Climate change in simplified terms is a prolonged change in the earth’s climatic system, characterized by abrupt variations from conventional patterns. A fundamental effect of climate change is the unknown occurrence of extreme events. Hailstorms, unseasonal rainfall, storms and lightning, increasing temperature are examples of such extreme events. Extreme events of this nature have a damaging impact on the earth’s surface. Climate change has affected Earth, and the forecast for the future is not very pleasant either. Models [AM1] concentrating global atmosphere designs have expected that the rates of most extreme climate events driven by a changing atmosphere will be progressively high.
Rise in temperature is the most pivotal factor behind this worrisome development. The rise in temperature results in the troposphere getting hotter. Dissipation rates increase in a hotter than normal troposphere, which brings about an ascent in the measure of rainfall. With time, the moisture content in the troposphere exceeds acceptable limits heralding extreme precipitation causing flooding of increasing magnitude. An IPCC report has warned that sustained warming of the world’s climate over the past two decades may substantially affect the hydrological cycle and precipitation designs over the world.
Warming is essentially more impactful in countries with agricultural foundations. These countries are the back end of the technology curve and the agricultural yield in these countries has been severely impacted by fluctuation in temperature and rainfall patterns. In 2017, the measure of undernourished individuals was evaluated to have expanded to 821 million. Serious dry spells identified with the El Niño of 2015–2016 coupled with a variety of localized extreme climate and atmosphere events were a significant contributor to the unfortunate increase of individuals suffering from undernourishment. The problem shows no signs of abating as studies predict temperature to increase in this present century, assuming present conditions remain. Sequential rain or variations in the seasonal, temporal and spatial distribution will affect the movement of runoff, soil moisture, groundwater table, and would influence the recurrence of dry spells and floods. The IPCC believes that future climate change is most likely going to influence agriculture. Variations in the seasonal, temporal and spatial distribution will affect the movement of runoff, soil moisture, groundwater table, and would influence the recurrence of dry spells and floods.
These developments have damning ramifications for India. As an example, a continuation of present trends is likely to diminish freshwater accessibility in many rivers across India. India has to consider climate change while engaging in long-term policy formulation to prevent potentially extreme maladaptation. The early signs have already shown themselves. Frequencies of most extreme climates in India have expanded over the years. A study looking at the pattern of temperature trends in India shows that temperature has been rising in India by 0.51° Celsius during 1901–2007. Average temperatures have risen by 0.20° Celsius in every decade from 1971 to 2007.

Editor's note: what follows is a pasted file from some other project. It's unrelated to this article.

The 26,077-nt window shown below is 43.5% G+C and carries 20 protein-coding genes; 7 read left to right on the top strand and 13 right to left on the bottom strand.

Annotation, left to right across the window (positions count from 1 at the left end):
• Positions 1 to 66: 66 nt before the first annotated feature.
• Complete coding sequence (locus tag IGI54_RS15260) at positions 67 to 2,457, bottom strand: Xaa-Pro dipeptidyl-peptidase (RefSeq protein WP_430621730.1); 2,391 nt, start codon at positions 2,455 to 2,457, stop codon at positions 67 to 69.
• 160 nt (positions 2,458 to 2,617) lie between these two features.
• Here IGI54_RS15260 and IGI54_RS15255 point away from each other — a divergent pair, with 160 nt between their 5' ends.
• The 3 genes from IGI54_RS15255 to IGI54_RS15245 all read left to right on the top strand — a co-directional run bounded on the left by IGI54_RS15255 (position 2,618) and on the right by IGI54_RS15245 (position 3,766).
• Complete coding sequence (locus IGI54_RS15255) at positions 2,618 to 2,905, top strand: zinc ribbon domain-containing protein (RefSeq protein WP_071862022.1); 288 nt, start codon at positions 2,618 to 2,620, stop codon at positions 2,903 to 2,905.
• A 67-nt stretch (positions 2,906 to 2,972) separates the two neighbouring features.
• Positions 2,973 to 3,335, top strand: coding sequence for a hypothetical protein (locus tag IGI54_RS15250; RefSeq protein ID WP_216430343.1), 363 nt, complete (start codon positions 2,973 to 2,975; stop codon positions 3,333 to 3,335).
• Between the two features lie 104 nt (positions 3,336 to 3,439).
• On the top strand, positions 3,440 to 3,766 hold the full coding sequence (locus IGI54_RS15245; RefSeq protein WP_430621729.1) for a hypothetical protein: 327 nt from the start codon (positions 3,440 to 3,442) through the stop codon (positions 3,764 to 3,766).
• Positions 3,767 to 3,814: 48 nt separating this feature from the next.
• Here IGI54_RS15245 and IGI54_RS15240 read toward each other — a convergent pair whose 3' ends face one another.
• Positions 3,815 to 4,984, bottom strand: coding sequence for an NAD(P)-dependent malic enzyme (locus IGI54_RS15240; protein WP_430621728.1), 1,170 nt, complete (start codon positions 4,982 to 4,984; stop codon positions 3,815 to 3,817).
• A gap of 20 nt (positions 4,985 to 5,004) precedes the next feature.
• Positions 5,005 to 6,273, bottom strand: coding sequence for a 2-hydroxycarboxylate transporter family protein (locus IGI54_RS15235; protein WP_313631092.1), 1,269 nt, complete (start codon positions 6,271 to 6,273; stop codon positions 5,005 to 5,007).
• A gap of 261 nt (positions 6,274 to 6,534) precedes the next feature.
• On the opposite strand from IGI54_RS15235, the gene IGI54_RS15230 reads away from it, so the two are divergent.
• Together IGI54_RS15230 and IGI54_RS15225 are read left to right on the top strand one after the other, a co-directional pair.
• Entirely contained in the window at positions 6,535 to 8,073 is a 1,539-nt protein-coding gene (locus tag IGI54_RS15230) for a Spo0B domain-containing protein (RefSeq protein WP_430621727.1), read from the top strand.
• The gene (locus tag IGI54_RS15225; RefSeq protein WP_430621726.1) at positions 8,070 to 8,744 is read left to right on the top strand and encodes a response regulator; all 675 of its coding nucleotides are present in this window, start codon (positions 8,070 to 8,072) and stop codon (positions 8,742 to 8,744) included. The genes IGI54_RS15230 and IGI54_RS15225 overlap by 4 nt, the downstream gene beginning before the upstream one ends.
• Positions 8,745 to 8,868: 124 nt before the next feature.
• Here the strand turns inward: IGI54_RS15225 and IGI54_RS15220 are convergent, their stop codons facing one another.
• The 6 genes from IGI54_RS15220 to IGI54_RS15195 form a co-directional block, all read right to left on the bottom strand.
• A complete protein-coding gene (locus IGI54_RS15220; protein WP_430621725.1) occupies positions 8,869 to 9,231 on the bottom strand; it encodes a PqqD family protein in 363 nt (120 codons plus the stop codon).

Certain states such as Maharashtra have borne a disproportionate brunt of these events. Analysis of extreme events in India, between 1981 and 2015, by the Pune based Meteorological Department (IMD) has established the aforementioned fact. Monsoon in Maharashtra has been regularly deferred post 1981. It has been dubbed inconsistent in the recent past by farmers. To further compound problems, the past two decades have also seen a gradual decrease in normal rainfall in the Western State. Increase in the number of deficient rainy days in the southern parts of Central Maharashtra are presumably going to have an ill effect on water availability and quality. Cropping patterns in the state however, have not accounted for these changes. As a result, huge parts of Central Maharashtra have witnessed a rapid erosion of their groundwater levels. The erosion has been driven by extraction of excessive groundwater for sugarcane irrigation over workable levels.
Erosion of groundwater is one aspect of Maharashtra’s climate driven ailments. The recurrence & expansion of dry spells in the semi-dry locales of Marathwada and Vidarbha has now become another challenge that confronts the state year after year. Climate change is expected to exacerbate the problem by broadening dry spells in semi-dry peninsular and western India. Inorganic migration of a greater amount of the landless and marginal workers to urban communities is thus only going to intensify from these regions. The grim forecast notwithstanding, there still is hope for improvement. Lessons learnt from past events can enable us to develop a better strategy aimed at mitigating and abating the effects of climate change. The first step in this journey of a thousand miles must begin by state support for scientific enquiry on extreme events & its impact on affected communities. After all, an accurate diagnosis provides the perfect backdrop for identifying a successful prescription.
Aastha Agarwal works at The Energy and Resources Institute (TERI) and is a postgraduate in Disaster Management from Tata Institute of Social Sciences, Mumbai. She is a climate enthusiast and researcher. She can be reached at firstname.lastname@example.org.